I liked Songly. It had every song that I searched for (both new and old). And since it's free to use, it made it all the more appealing.
TweetMusic TweetMusic is another iPhone app that gives you the option of communicating your favorite songs with your Twitter followers.
TweetMusic automatically determines the songs you're listening to. From there, you can open the app, choose to tweet your track to the service, and it takes care of the rest. It automatically populates your status-update box with the name of the artist, their song, and a direct link to that song in the iTunes library. To differentiate the app, it also features the option to automatically send a tweet to the artist when you're listening to one of their songs (presuming, of course, that they are on Twitter). It's a really nice feature that adds a little more flavor to the app.
TweetMusic, which recently launched, costs 99 cents. But its extras and a great design make it worth the price.
TwittyTunes (Windows link) If you're looking for a Firefox extension to help you syndicate your favorite tracks to your Twitter profile, TwittyTunes is a great place to start.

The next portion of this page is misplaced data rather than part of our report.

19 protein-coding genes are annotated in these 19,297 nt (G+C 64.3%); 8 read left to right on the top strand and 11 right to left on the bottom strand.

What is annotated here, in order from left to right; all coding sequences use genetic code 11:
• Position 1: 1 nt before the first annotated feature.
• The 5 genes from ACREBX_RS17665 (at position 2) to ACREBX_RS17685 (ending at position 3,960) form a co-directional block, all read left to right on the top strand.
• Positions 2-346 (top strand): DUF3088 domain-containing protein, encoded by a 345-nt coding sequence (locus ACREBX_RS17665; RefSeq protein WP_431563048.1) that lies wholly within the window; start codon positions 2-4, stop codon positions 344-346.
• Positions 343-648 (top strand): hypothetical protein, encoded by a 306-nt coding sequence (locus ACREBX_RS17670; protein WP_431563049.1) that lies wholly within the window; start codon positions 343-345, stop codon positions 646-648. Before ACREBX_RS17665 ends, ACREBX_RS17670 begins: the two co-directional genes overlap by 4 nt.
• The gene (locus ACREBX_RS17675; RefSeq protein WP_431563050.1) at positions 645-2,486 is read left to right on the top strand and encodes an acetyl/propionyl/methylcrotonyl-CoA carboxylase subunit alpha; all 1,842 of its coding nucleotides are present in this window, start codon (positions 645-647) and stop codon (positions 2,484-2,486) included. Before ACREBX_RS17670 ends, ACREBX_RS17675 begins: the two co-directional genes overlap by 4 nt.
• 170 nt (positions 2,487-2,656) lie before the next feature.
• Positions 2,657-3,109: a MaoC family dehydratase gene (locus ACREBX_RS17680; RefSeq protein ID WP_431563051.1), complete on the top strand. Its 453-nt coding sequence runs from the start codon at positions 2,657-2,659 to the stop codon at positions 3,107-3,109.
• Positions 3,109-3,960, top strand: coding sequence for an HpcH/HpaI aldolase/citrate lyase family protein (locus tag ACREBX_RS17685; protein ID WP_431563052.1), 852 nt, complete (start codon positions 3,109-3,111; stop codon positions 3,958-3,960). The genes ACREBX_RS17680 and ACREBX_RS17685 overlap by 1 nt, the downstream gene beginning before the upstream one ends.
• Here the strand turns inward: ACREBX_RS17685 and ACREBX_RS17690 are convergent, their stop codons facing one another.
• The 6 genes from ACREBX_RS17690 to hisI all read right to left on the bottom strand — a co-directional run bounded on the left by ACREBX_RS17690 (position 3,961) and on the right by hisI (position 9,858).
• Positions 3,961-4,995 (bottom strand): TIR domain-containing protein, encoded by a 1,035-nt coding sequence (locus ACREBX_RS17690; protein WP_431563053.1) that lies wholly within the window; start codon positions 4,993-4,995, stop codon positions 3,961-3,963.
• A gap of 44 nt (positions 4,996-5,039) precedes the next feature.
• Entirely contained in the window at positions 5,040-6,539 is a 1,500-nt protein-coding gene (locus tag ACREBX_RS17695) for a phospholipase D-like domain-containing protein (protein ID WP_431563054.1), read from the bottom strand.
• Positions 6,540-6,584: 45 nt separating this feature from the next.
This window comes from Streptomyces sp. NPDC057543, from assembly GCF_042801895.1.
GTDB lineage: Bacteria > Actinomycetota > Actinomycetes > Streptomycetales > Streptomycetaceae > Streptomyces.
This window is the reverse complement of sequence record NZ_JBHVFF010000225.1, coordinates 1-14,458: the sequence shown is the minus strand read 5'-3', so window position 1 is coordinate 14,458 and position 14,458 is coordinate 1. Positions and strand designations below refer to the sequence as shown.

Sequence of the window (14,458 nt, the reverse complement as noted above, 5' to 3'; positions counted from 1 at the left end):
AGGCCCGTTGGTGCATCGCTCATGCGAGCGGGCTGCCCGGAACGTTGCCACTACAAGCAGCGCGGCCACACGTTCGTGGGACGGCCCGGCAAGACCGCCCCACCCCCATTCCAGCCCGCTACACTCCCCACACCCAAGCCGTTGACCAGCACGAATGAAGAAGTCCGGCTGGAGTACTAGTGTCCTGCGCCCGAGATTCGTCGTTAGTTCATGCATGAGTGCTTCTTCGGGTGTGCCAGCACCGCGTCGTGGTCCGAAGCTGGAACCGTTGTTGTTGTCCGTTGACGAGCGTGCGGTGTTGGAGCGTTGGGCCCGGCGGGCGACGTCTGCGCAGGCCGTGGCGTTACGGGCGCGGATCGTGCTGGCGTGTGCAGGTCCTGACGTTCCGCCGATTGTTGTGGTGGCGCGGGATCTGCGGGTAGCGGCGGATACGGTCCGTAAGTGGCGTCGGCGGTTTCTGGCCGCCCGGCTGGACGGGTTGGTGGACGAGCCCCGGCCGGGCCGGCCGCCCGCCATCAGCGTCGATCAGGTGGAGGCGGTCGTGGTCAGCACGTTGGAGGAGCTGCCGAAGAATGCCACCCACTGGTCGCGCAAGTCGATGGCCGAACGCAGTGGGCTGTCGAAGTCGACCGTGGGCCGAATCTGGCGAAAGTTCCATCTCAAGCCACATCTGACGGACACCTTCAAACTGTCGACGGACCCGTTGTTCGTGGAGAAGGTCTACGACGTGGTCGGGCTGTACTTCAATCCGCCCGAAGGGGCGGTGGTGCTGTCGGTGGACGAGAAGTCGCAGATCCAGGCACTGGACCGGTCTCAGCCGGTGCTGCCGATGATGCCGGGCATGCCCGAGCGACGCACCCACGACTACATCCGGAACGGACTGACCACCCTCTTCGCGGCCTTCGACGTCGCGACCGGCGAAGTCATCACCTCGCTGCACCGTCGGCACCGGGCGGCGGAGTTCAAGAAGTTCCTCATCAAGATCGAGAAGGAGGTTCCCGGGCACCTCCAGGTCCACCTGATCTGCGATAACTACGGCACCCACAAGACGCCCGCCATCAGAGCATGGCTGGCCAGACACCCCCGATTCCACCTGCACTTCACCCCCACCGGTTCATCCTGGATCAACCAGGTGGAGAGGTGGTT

TwittyTunes is an extension for FoxyTunes, which is an add-on for Firefox. In other words, you'll need to download FoxyTunes, a Firefox add-on that allows you to control tracks you're playing in your browser, before you can use TwittyTunes. Once you do so, I think you'll like what you find with TwittyTunes.
Unlike so many other tools that automatically send what songs you're listening to on your computer to Twitter, TwittyTunes gives you the option of picking which songs to send to your followers. Simply click the TwittyTunes option in your status bar, tell your followers what you're listening to (TwittyTunes automatically populates the Tweet box for you), and you're all set. TwittyTunes will also let you update your followers with sites you're visiting or videos you're watching. It's a really neat app. Check it out.
Twt.fm Twt.fm is one of my favorite services in this roundup. Instead of making you do all the work of sharing cool songs with friends, Twt.fm does (almost) everything for you.
When you first get to Twt.fm, you'll need to authorize the service to access your Twitter account through the social network's OAuth authorization. From there, you need only to input the name of the artist and the song. Twt.fm then searches around the Web to find the song on services like Imeem and provides a direct link to the stream.
When you send that tweet to your followers, they will see the name of the artist, their song, and a Twt.fm link to the song's stream. It's a really neat service. And since it's free, you should have some fun using it.
My top 3
1. Twt.fm: With such a quick response time and nice design, Twt.fm easily tops the list.
2. TwittyTunes: If you're a Firefox user, TwittyTunes is for you.
3. Songly: You shouldn't have any trouble finding songs you care about on Songly.